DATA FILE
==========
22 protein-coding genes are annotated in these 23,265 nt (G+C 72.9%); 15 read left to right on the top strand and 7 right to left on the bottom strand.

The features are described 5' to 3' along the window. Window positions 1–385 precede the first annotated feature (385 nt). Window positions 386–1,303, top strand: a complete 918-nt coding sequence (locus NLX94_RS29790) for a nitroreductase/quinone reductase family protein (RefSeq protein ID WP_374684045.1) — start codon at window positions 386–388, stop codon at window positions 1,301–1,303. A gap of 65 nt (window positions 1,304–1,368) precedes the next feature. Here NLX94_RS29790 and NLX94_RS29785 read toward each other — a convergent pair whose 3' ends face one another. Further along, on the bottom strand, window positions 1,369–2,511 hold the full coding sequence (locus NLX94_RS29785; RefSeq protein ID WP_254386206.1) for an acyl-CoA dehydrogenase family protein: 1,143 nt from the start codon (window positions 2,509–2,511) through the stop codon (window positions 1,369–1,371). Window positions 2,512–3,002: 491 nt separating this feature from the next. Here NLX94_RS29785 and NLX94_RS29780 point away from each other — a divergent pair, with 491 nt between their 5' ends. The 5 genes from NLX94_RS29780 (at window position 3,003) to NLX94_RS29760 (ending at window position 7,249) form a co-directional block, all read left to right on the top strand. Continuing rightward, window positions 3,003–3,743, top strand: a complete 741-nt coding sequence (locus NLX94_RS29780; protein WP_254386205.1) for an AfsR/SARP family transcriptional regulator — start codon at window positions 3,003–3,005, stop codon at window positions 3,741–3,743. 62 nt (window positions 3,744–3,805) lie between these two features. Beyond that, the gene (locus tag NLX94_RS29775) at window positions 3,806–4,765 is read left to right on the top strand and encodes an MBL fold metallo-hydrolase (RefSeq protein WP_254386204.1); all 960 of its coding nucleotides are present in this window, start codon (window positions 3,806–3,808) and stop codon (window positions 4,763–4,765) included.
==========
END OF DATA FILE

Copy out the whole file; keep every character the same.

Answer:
22 protein-coding genes are annotated in these 23,265 nt (G+C 72.9%); 15 read left to right on the top strand and 7 right to left on the bottom strand.

The features are described 5' to 3' along the window. Window positions 1–385 precede the first annotated feature (385 nt). Window positions 386–1,303, top strand: a complete 918-nt coding sequence (locus NLX94_RS29790) for a nitroreductase/quinone reductase family protein (RefSeq protein ID WP_374684045.1) — start codon at window positions 386–388, stop codon at window positions 1,301–1,303. A gap of 65 nt (window positions 1,304–1,368) precedes the next feature. Here NLX94_RS29790 and NLX94_RS29785 read toward each other — a convergent pair whose 3' ends face one another. Further along, on the bottom strand, window positions 1,369–2,511 hold the full coding sequence (locus NLX94_RS29785; RefSeq protein ID WP_254386206.1) for an acyl-CoA dehydrogenase family protein: 1,143 nt from the start codon (window positions 2,509–2,511) through the stop codon (window positions 1,369–1,371). Window positions 2,512–3,002: 491 nt separating this feature from the next. Here NLX94_RS29785 and NLX94_RS29780 point away from each other — a divergent pair, with 491 nt between their 5' ends. The 5 genes from NLX94_RS29780 (at window position 3,003) to NLX94_RS29760 (ending at window position 7,249) form a co-directional block, all read left to right on the top strand. Continuing rightward, window positions 3,003–3,743, top strand: a complete 741-nt coding sequence (locus NLX94_RS29780; protein WP_254386205.1) for an AfsR/SARP family transcriptional regulator — start codon at window positions 3,003–3,005, stop codon at window positions 3,741–3,743. 62 nt (window positions 3,744–3,805) lie between these two features. Beyond that, the gene (locus tag NLX94_RS29775) at window positions 3,806–4,765 is read left to right on the top strand and encodes an MBL fold metallo-hydrolase (RefSeq protein WP_254386204.1); all 960 of its coding nucleotides are present in this window, start codon (window positions 3,806–3,808) and stop codon (window positions 4,763–4,765) included.